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OTHERS > Pistorius eyes first London and then Rio

JOHANNESBURG - Agence France-Presse

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South African double-amputee sprinter Oscar Pistorius prepares for a training session in Gemona, near Udine, Italy. AP photo

South African double-amputee sprinter Oscar Pistorius prepares for a training session in Gemona, near Udine, Italy. AP photo

South African Oscar Pistorius will be the first double amputee athlete to compete at an Olympics when he takes part at the 2012 London Games, but he is already looking beyond to the Rio Games in 2016.

The 25-year-old, fondly known as the “Blade Runner” because he runs with carbon fiber prosthetic running blades, was pumping iron at a gym in the northeastern Italian town Gemona on July 4 when his coach’s wife rushed in hysterics with the news he had been cleared to run the men’s individual 400m and in the 4x400 meter relay team.

“It was just overwhelming. I think it took a couple of days for it to settle in and I do not think it will fully settle in until I am on the starting blocks in a couple of weeks,” he said in an interview on Laureus.com in Italy, where he was competing at a pre-Olympic event.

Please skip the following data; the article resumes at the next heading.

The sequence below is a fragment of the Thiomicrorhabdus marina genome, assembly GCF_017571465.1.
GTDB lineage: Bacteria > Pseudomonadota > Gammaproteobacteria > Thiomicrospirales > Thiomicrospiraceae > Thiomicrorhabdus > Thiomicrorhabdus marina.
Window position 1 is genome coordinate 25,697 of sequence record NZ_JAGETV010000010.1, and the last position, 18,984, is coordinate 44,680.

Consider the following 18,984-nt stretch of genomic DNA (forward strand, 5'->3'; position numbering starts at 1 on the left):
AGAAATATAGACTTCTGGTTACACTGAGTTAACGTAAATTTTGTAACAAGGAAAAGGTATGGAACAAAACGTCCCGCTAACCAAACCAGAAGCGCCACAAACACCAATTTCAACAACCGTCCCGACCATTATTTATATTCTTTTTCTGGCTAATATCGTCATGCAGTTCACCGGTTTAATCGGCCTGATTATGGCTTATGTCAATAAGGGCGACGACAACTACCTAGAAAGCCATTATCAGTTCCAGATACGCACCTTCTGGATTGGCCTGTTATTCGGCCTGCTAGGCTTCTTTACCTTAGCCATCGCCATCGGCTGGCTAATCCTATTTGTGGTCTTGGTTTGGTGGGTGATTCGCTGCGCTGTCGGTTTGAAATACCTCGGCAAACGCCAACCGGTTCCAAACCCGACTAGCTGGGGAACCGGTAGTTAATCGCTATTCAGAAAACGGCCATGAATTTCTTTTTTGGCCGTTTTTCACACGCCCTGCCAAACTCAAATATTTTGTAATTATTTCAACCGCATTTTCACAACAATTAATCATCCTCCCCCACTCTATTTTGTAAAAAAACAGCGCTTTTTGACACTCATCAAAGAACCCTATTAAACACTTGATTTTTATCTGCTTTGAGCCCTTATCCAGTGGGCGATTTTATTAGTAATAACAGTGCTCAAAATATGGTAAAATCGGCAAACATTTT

Multi Paralympic gold medalist Pistorius is part of his country’s 65-strong Paralympics team and will now become the first double amputee to compete in the able-bodied competition.

The South African Sport Confederation and Olympic Committee (SASCOC) included him in the team though he failed to run a second qualifying time of 45.30 seconds outside the country.

Dismal performance

These strict qualification criteria followed a dismal performance at the Beijing Olympics, where 265 able-bodied South African athletes brought back only one medal and sparked national embarrassment.
“Now that SASCOC has backed me and chosen me and shown that they believe in me, that has added a little bit of pressure, but I believe that the pressure I have put on myself has always been far more than any external pressure,” he said.

The Johannesburg-born runner had both legs amputated below the knee when he was 11 months old because of a congenital condition that meant he was born without fibulae -- lower leg bones.

This hardly hindered his sports activity when he grew up and performed with prostheses. He is perhaps a key reason for the Paralympics’ higher public profile.

July/21/2012

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